Nobody quite expected the results to be quite as dramatic, but they are what they are. The Conservative Party has a Commons majority of 78 – the largest since the 1980s, giving Boris Johnson a commanding position.
For the charity sector, Boris Johnson’s new cabinet has not yet been announced and it is unknown whether a new charities minister will be elected, replacing existing minister, Baroness Barran.
The Conservatives' key benefit for charities is its pledge to drive £500m towards disadvantaged people using the UK Shared Prosperity Fund. The party has also committed to ensuring local councils deliver more services.
In its manifesto, the party has said museums, libraries, cinemas and other cultural infrastructure will receive funding worth £250 million as part of what it claims is the “largest cultural capital programme in a century”.
Proposals include a Community Ownership Fund, which would create £150 million for communities to run civic organisations themselves. It claims £500 million would be made available to new youth clubs and to the maintenance of existing international aid spending.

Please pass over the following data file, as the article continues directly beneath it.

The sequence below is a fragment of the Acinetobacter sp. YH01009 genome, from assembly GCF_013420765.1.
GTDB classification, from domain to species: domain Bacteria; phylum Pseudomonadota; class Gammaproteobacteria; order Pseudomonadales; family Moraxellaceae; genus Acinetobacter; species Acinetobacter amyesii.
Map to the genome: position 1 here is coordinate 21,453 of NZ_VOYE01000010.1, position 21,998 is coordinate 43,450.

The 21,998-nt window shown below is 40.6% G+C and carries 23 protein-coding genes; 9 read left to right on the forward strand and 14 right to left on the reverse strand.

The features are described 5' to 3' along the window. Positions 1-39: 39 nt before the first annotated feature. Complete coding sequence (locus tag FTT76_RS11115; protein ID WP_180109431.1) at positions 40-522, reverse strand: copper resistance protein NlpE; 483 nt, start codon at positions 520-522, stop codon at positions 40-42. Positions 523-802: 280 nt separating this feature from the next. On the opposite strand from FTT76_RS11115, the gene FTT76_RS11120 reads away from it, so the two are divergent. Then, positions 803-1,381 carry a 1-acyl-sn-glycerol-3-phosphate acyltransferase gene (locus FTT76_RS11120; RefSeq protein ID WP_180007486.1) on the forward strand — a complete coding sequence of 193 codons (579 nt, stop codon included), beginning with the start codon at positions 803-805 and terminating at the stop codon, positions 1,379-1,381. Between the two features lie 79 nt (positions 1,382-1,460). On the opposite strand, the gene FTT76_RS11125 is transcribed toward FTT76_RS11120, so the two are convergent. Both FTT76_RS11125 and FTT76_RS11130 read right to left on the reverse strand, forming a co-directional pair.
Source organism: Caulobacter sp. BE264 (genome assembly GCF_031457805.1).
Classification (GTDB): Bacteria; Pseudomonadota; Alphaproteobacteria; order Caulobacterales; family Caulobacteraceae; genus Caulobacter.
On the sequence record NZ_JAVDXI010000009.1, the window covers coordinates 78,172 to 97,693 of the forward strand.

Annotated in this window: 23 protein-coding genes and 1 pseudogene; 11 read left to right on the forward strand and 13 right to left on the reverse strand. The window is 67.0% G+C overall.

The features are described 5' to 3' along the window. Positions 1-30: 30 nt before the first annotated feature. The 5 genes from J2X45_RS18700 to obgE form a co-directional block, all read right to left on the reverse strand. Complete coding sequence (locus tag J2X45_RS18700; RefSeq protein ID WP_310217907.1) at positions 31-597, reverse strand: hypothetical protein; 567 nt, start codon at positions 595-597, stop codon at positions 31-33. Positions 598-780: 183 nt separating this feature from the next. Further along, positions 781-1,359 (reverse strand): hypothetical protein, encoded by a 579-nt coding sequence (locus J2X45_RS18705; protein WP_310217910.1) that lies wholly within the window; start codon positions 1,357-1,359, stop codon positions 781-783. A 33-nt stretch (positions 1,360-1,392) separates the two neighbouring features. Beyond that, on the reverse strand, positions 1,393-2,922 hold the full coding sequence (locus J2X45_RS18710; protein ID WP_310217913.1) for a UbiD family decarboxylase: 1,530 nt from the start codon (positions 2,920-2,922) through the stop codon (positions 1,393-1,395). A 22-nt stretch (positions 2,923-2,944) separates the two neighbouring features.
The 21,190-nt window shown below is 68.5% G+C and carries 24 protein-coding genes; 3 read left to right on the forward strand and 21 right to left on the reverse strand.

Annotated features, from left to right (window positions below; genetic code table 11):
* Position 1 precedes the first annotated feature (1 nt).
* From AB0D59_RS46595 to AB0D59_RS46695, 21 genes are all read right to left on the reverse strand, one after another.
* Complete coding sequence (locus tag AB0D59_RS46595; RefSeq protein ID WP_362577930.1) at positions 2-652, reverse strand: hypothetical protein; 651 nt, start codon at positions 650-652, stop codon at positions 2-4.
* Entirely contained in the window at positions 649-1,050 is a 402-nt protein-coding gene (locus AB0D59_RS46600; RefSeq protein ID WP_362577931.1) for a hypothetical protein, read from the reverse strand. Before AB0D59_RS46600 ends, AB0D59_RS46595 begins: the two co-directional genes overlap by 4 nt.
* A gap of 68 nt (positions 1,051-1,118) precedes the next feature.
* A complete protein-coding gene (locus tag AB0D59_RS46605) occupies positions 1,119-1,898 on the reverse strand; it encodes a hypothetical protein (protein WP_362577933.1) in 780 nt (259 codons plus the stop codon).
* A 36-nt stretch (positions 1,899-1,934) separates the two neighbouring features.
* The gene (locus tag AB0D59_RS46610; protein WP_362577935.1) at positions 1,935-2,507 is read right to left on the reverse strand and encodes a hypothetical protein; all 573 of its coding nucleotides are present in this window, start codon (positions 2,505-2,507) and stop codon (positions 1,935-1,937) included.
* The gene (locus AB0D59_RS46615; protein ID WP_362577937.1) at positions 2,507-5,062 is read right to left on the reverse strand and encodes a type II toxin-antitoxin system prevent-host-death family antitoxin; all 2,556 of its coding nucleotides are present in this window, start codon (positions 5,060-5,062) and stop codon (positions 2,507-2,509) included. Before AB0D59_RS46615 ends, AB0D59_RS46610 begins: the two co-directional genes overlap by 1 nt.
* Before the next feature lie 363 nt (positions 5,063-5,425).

The Conservative manifesto explains that the funding towards international aid will focus on two key areas: terrorism and climate change. “We will proudly maintain our commitment to spend 0.7 per cent of GNI on development and do more to help countries receiving aid become self-sufficient,” it said.
“We have doubled International Climate Finance. And we will use our position hosting the UN Climate Change Summit in Glasgow in 2020 to ask our global partners to match our ambition,” it said.
More information to follow in due course.